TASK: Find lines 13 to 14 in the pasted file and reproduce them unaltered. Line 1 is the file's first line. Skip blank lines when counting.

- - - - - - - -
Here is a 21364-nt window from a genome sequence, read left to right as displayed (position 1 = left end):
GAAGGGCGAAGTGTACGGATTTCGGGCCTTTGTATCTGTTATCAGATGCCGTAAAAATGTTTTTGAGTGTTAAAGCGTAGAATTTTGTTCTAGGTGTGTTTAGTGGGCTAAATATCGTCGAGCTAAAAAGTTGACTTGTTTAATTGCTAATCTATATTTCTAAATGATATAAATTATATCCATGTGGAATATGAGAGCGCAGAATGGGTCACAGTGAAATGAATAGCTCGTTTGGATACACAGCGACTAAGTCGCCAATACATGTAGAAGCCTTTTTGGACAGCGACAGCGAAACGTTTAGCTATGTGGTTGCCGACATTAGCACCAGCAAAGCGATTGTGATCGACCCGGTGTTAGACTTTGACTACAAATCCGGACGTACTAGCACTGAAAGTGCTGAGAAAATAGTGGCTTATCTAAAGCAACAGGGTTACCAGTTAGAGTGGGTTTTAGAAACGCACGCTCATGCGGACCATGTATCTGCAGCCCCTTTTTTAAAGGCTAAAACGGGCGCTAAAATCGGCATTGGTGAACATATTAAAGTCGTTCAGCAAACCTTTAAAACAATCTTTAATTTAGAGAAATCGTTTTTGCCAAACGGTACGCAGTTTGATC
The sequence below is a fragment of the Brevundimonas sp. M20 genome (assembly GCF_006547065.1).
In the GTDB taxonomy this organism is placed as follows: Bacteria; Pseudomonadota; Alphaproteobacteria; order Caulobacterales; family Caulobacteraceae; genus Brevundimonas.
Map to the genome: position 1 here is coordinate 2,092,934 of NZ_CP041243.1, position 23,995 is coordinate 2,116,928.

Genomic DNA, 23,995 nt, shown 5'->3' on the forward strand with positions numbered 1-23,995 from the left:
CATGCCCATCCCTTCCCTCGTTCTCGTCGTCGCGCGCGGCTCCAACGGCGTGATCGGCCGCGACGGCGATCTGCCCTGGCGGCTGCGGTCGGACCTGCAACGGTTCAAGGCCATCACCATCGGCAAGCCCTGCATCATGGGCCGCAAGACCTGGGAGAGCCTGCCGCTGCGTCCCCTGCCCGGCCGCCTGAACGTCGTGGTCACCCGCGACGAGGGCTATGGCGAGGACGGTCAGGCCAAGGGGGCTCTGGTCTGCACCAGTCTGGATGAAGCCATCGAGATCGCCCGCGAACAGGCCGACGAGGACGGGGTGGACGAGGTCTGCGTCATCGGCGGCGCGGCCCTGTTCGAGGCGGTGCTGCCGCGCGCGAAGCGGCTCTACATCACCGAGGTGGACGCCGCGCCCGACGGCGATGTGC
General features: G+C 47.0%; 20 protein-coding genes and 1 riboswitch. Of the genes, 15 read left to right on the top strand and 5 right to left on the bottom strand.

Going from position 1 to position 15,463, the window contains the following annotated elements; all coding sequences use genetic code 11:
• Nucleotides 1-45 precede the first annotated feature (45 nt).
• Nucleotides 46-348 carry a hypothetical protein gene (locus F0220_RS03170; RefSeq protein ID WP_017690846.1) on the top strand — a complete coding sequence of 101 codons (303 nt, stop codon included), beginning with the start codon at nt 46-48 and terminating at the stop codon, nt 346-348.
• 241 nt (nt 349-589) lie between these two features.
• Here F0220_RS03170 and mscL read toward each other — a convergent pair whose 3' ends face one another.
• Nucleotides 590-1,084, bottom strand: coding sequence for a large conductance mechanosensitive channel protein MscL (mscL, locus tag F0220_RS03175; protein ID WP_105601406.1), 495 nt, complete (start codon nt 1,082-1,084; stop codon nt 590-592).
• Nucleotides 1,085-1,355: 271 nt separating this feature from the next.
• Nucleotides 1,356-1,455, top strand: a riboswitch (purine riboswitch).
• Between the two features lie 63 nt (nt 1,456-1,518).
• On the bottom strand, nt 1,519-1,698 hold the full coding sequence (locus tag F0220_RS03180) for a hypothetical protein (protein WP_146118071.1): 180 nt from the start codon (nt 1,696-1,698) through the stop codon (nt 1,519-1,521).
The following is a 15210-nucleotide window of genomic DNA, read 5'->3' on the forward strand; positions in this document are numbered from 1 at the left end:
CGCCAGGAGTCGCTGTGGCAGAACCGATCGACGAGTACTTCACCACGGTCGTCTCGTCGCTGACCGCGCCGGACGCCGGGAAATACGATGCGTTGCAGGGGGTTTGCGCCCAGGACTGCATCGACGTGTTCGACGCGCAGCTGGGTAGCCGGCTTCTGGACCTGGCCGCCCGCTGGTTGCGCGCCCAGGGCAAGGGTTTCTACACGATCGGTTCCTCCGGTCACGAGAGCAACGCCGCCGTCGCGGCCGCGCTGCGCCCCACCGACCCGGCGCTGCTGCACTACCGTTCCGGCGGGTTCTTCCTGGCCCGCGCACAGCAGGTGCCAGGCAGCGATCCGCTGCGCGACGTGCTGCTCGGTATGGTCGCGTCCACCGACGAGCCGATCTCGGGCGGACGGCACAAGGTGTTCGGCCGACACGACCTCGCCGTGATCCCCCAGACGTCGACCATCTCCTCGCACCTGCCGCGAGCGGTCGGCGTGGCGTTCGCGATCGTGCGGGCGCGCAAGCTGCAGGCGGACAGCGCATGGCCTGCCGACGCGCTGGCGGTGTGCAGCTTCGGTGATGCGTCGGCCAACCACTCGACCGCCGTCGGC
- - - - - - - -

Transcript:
• Here F0220_RS03170 and mscL read toward each other — a convergent pair whose 3' ends face one another.
• Nucleotides 590-1,084, bottom strand: coding sequence for a large conductance mechanosensitive channel protein MscL (mscL, locus tag F0220_RS03175; protein ID WP_105601406.1), 495 nt, complete (start codon nt 1,082-1,084; stop codon nt 590-592).